But when weird goes to far and it gets crude and disgusting then there is no message no matter what the writer/animator says, IMHO. Yes, they have a right to create whatever they want. Not everything has to have a message weird or not but at least let it have some purpose besides shock value again, IMHO.

I’ll do weird every so often but it is impossible for me to write weird without there being a purpose or message. Does that still make it weird? Well according to the Critic, it can.

So what to do? Make up something weird to hopefully sell a story?

Nope, sorry, can’t do it. I may just need to leave that market behind. I really don’t want to but hey, what are you gonna do?

So do you do weird or what do you think of it? What would you do in this situation? post away.

Peace~

CJ

*Sorry but, I got out of Steven because Peridot was annoying and as for AT, Finn who was always a reasonably smart boy suddenly pulls a totally messed-up stunt with Flame Princess. Hey, don’t judge me.

IMPORTANT PLEASE READ! CHANGES!

Not too long ago, on my FaceBook page, I left a cryptic message saying I had made the hardest decision of my life. Well here’s the skinny on that. On July 17th, I requested a reversion of rights from Liquid Silver Books for Illusion of Night, Memory in Shadow and Soul Fires. Illusion of Night and Memory in Shadow will revert back to me on August 31st and Soul Fires on December 31st, 2017. So, if you or someone you love – who loves male/male erotic fiction— wants to purchase them they have until those dates to do so.

I know I said I was going to complete the series and I apologize but the fact of the matter is, life has been pretty chaotic. Some of you may know I was recently separated from my 9 to 5 and will be filing suit. I’m not going to get into the particulars. The good thing is the change has kicked my Muse into overdrive and within the space of two months I’ve either written new stories or re-written old ones. So far, I’ve sent out about five and am working on a sixth. These I have sent them using my real name so I’ll be changing everything on my sites and social media to conform in the near future.

And I’m not going to stop writing erotica, I’ll go back to it in the future, however right now, it’s not feasible both time and finance-wise. Many of my fellow erotic authors are having the same issues with sales. They’ll tell you that it’s frustrating and disheartening to create tens, even hundreds of thousands of words only to have little if anything to show for it.

And I’m still working to get into mainstream. I’ve gotten a few full requests to agents for Tinderbox, so I’m waiting to hear on those but I’m also sending it out to publishers. And I want to keep at this momentum. I haven’t been here at a long time.

As stated, this wasn’t an easy choice but I believe it’s time for a change. And things as you may know have been changing quite a bit for me. Ten years at the same nine to five and suddenly I’m handed my walking papers for something I didn’t even do. Maybe this and my new found want to write are some kind of sign from the cosmos.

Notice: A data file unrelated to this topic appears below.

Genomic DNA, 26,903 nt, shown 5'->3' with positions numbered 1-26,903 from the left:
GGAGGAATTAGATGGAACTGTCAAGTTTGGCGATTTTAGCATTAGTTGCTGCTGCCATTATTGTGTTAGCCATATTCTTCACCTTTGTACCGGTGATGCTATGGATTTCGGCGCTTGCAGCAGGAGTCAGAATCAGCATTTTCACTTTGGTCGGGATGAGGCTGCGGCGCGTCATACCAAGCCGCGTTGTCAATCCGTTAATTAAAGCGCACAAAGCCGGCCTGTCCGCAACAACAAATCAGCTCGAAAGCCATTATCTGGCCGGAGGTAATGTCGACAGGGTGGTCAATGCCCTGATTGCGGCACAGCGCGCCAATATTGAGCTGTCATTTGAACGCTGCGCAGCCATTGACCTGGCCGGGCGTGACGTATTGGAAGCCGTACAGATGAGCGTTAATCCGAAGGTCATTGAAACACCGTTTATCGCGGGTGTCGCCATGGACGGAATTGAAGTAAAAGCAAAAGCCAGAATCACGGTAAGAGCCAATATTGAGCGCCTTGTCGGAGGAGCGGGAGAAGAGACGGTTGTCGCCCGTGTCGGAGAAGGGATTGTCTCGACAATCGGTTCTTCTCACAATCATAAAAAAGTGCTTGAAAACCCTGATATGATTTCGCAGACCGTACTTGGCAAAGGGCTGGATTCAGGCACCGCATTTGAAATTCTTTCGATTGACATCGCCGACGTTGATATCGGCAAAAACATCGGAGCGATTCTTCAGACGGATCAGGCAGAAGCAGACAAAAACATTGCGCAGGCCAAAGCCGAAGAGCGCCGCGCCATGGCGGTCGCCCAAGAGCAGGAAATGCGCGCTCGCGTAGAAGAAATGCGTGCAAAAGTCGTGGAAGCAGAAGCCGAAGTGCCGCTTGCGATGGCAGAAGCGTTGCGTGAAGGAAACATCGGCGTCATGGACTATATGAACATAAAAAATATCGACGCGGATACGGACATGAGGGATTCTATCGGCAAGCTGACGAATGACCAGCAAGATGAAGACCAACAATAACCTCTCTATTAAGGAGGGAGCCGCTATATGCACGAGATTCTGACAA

I’ll still be around though and will keep providing updates, likely on FaceBook and Twitter as those are the best places to find me. I’ll be temporarily closing my site after this, however this blog will remain open and active.

I don’t quite know what will happen in the near future. I tend to concentrate on the now but I know what I am doing is the right thing for me. And always your patience is appreciated.

Peace~

CJ

Jay Kristoff - Literary Giant

I am an author of stuff. This is my blog.

The Progress

a Progressive Pupil blog

Amy Snyder

Just hanging out with my imaginary friends

Notes from the Teleidoplex

Transmitting the Broadcast Signal of the Universe

K. Johnson's Attempt at Literary Life

Writing - Editing - Agent Life

Tony Pi, F&SF Writer

Blog and Author Website

Disastercake

Disastercake is a lover and creator of JRPGs

Ends and Beginnings

"The World is round and the place which may seem like the end may also be the beginning."-Ivy Baker Priest

Kathleen S. Allen

Young Adult/MG and Adult Author

Nathalie M.L. Römer - Independent Multi-Genre Author

Current work includes fantasy, and science fiction and other genres coming in the near future. Follow me on Twitter @nmlromer for news! Visit www.nathaliemlromer.com for most information about my books and about me!

Lorelle on WordPress

utorials about WordPress, blogging, social media, and having your say on the web.

Live to Write - Write to Live

We live to write and write to live ... professional writers talk about the craft and business of writing

Amy M. Newman

The Literary Mom: Wife, Mom, Reader, and YA Author

Robby Cook

Illustrator, Animator, Character Designer

Ink and Quills

tips and tools to tell your story

J. Kathleen Cheney

Tales from the Golden City